Céline Kaiser's essay intersects with Otis's chapter in interesting ways and foregrounds the idea of Jewish nervousness and debates about civilization and nerves around 1900. Her contribution turns on a contrast between Freud and Georges Wulfing, a French doctor who studied nervousness among Algerian Jews and believed he had found evidence of a preternatural Jewish neurasthenia in the Hebrew Bible, which he then invoked in his clinical encounters with nervously disturbed Jewish patients. Unlike in Freud's anthropological-historical speculations, Wulfing assumed no Urszene, no originating traumatic moment in the history of a people and viewed Jewish neurasthenia as an immutable characteristic of the Jewish nation.
The essays in this book's second section do not rise to the level of theoretical sophistication offered by Otis; nor do they provide the historical richness and precision exemplified by Roelcke's essay. (They also turn away from the period around 1900 and focus above all on the late 1920s through the 1940s, the key phase in the history of organized psychosomatic medicine.) The opening essay by Ulrich Schultz-Venrath contrasts the ideas and careers of Ernst Simmel and Viktor von Weizsäcker and ends with a sober and thoughtful examination of the latter's association with the medical crimes of the Nazi period and the long-term consequences of Nazism for the history and historiography of psychosomatic medicine. Regrettably, the following two essays, on Simmel and von Weizsäcker respectively, do not engage with the important issues raised by Schultz-Venrath, and while Marie-Luise Wünsche does nicely explicate Simmel's theory of antisemitism in terms of his larger intellectual trajectory, Rainer-M.E. Jacobi does little more than celebrate von Weizsäcker's philosophically grounded conceptualizations of illness, narrative and death without discussing the surrounding political context.
The remaining chapters are devoted to Felix Deutsch, Georg Groddeck and Richard Koch and concentrate on their theorizations of psychosomatic medicine, their usages of and departures from Freud's occasional and cautious writings on somatic illness, and finally, their invocations of Christian theology and magic in their writings on the therapeutic encounter. While these essays offer interesting insights and approaches, they push the volume ever further away from its alleged topic and hence might have been better served had they been published elsewhere.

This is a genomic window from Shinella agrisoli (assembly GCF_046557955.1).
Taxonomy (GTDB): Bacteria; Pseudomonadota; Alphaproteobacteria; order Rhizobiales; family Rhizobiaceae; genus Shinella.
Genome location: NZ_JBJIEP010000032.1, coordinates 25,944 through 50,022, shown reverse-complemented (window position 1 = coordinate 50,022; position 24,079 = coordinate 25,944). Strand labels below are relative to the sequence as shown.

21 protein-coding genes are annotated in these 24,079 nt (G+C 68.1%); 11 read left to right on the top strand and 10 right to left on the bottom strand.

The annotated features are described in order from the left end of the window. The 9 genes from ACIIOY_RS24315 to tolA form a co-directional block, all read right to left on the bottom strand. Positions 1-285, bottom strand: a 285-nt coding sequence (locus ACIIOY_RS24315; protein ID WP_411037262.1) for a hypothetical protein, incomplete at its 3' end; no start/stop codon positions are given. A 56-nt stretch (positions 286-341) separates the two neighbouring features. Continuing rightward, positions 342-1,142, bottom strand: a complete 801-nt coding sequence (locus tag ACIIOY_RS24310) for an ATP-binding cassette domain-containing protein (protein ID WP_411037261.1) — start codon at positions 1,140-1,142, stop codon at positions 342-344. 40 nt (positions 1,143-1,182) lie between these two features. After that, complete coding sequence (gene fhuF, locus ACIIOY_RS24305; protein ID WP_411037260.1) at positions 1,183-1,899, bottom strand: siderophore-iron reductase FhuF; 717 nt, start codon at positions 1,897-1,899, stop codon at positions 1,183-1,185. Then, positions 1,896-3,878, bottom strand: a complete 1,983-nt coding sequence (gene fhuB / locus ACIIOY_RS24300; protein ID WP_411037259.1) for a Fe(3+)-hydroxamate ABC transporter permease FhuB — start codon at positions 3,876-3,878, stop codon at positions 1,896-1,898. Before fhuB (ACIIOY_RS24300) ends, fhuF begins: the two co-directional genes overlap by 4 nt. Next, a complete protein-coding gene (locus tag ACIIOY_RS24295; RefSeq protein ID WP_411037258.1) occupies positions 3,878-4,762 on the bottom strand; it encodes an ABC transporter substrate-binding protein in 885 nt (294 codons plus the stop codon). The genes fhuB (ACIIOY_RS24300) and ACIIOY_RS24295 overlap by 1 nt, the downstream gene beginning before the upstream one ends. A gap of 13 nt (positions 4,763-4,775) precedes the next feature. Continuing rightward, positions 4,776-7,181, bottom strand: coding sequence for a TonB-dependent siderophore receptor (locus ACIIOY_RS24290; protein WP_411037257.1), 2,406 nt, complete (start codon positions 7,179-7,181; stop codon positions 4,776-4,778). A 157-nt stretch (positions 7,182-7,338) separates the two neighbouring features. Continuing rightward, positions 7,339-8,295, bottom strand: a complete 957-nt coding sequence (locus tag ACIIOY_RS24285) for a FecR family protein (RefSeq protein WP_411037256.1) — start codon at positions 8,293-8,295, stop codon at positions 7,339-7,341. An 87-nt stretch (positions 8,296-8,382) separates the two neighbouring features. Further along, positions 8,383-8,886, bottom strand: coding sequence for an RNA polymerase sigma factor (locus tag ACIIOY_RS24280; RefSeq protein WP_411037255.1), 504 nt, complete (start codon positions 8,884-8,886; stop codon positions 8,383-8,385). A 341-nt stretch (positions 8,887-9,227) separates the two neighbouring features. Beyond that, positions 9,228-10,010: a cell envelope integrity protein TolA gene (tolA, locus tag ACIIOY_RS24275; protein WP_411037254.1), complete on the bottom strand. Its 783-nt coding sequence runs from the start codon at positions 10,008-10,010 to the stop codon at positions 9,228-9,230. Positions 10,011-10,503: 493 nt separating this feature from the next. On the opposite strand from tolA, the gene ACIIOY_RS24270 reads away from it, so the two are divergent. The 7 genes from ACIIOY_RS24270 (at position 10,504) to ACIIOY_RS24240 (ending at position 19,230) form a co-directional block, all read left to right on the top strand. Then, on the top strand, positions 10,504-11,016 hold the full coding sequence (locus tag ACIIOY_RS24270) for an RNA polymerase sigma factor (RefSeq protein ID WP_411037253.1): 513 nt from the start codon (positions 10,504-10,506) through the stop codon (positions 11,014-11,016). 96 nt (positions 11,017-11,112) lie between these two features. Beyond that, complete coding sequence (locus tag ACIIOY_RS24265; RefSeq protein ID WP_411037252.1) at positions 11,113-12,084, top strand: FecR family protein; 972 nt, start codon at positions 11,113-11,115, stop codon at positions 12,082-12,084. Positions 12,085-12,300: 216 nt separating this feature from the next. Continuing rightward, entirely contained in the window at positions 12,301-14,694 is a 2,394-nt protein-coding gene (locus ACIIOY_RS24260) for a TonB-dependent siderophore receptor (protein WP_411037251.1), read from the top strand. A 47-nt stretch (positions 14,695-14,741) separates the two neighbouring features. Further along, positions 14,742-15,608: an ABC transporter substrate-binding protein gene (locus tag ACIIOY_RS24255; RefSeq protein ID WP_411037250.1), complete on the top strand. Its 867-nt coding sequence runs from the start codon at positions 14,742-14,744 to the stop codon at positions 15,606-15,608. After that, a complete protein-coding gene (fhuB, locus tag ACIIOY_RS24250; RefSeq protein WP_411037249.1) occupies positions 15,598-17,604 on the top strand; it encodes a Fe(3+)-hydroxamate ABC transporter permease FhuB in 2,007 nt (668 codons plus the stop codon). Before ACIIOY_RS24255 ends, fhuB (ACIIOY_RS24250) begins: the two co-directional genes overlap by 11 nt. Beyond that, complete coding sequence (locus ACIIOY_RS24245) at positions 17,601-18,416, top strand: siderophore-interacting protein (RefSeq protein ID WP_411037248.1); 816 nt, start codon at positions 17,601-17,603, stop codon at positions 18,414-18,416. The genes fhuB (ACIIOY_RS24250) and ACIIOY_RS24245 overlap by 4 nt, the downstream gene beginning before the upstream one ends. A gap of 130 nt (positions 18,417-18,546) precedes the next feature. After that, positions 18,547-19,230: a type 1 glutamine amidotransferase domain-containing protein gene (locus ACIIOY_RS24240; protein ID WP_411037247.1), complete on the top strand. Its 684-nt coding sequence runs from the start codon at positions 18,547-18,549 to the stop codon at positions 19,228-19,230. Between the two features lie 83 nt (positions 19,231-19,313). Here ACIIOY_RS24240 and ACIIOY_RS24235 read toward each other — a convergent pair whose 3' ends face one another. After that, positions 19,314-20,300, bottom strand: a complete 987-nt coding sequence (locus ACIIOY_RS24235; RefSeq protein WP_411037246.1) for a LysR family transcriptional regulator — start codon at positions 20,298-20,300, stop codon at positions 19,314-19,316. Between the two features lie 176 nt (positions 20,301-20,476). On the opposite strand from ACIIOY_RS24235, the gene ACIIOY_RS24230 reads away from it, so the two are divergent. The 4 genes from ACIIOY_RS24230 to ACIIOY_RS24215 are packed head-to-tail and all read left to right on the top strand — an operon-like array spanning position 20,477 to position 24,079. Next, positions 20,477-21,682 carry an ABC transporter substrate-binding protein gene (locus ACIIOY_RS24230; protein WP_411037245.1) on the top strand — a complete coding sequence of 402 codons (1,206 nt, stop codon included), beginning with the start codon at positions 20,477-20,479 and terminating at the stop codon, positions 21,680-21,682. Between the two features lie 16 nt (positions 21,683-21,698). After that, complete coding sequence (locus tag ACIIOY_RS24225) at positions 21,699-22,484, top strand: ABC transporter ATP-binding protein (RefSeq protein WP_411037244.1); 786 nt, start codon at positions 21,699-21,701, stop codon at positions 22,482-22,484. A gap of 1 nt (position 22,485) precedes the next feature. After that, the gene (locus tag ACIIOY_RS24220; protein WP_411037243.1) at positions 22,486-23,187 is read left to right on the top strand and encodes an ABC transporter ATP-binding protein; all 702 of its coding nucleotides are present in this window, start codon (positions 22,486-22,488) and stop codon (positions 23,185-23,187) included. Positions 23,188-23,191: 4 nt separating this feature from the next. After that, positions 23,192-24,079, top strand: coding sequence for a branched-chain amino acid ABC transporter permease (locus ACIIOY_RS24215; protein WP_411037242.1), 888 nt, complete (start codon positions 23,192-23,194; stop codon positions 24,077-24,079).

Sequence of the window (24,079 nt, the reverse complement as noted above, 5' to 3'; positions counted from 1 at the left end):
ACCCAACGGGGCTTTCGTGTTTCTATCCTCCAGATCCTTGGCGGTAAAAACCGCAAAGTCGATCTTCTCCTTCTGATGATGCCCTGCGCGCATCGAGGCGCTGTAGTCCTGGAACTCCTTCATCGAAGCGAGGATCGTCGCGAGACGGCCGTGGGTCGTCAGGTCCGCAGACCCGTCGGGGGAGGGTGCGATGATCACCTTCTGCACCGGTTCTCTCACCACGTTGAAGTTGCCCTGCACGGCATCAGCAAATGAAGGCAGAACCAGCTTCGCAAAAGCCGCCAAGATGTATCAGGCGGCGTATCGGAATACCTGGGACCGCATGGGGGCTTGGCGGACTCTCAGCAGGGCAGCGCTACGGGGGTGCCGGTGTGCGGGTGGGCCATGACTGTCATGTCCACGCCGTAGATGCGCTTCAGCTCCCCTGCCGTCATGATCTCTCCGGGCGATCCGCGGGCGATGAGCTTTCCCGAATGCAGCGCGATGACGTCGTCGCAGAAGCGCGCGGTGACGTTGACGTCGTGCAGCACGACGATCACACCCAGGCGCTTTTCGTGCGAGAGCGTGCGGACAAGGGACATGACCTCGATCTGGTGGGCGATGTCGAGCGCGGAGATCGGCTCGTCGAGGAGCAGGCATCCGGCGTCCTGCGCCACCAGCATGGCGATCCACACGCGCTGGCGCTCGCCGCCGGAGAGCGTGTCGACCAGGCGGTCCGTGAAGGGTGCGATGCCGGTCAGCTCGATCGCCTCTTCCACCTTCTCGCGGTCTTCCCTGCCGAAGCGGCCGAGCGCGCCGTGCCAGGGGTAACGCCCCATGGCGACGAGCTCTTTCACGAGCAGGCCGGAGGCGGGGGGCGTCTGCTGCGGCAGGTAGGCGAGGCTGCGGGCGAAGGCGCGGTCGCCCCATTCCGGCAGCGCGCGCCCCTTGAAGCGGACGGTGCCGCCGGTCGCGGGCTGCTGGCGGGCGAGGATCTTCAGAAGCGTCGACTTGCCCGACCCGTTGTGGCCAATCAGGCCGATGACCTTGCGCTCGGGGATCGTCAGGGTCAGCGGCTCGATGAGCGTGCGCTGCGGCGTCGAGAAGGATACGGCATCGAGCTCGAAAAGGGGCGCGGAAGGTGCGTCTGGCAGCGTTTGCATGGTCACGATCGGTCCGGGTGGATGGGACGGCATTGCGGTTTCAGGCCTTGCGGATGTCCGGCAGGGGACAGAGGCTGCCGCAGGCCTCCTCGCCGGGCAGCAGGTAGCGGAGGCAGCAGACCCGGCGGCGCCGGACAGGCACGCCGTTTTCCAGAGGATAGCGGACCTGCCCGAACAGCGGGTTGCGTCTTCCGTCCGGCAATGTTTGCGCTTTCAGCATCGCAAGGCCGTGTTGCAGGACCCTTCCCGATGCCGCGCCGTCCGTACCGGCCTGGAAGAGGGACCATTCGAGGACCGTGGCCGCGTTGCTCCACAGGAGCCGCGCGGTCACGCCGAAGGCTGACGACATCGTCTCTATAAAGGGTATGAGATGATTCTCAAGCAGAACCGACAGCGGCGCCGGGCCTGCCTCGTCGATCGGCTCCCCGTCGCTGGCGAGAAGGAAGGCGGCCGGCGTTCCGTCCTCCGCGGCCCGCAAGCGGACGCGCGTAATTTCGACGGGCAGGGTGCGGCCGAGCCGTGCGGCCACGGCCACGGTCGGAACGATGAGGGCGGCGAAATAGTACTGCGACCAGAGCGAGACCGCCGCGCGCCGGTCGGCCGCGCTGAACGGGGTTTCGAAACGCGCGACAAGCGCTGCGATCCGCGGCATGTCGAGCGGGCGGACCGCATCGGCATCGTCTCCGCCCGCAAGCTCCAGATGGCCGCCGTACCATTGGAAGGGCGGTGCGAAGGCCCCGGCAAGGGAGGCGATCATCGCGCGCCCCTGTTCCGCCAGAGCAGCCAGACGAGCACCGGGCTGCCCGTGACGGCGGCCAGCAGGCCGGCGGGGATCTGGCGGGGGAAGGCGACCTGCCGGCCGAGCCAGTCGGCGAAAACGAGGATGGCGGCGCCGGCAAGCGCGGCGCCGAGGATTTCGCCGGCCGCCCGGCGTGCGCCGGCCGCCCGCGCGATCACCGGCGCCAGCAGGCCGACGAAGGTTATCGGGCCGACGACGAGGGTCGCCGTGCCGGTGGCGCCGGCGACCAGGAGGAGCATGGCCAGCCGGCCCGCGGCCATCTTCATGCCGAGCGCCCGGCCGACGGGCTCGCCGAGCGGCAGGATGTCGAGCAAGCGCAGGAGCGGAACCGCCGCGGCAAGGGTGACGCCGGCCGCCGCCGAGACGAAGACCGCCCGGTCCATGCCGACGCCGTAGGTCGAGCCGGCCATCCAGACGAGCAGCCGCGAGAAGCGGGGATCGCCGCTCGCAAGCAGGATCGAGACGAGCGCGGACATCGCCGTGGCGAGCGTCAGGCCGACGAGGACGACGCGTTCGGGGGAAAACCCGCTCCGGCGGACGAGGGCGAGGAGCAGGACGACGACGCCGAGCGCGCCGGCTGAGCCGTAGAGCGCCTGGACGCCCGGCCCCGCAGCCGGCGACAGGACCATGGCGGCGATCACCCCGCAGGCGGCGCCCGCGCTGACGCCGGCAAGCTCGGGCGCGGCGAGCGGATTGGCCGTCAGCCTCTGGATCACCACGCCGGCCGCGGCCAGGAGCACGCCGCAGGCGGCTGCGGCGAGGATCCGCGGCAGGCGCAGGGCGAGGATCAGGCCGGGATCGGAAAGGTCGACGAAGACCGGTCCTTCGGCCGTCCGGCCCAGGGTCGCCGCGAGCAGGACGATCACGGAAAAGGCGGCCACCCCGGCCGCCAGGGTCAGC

Nervousness and the maladies of civilization were powerful and highly contested metaphors that were invoked and instrumentalized by a variety of commentators at key moments in German and European history. For examples of these metaphors and their serious scientific and cultural consequences one could turn to late nineteenth-century notions of degeneration and Jewish fitness; Kaiser Wilhelm's call for a "war of nerves" in 1914 and the many writers who embraced the coming war as a cure for Germany's alleged nervous crisis; or even debates about sex, gender and hygiene in the 1920s. Unfortunately, "The Nervousness of the Jews" deals with neither these types of topics nor the many scholars who have studied them.
. Sander Gilman, The Jew's Body (New York: Routledge, 1991).
. Joachim Radkau, Das Zeitalter der Nervosität. Deutschland zwischen Bismarck und Hitler (Munich: Hanser, 2000); Andreas Killen, Berlin Electropolis: Shock, Nerves and German Modernity (Berkeley: University of California Press, 2006).
. Volker Roelcke, Krankheit und Kulturkritik. Psychiatrische Gesellschaftsdeutungen im bürgerlichen Zeitalter, 1790-1914 (Frankfurt am Main: Campus Verlag, 1999).
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Paul Lerner. Review of Kaiser, Céline; Wünsche, Marie-Luise, Die "jüdische Nervosität" und andere Leiden an der Zivilisation: Konstruktionen des Kollektiven und Konzepte individueller Krankheit im psychiatrischen Diskurs um 1900.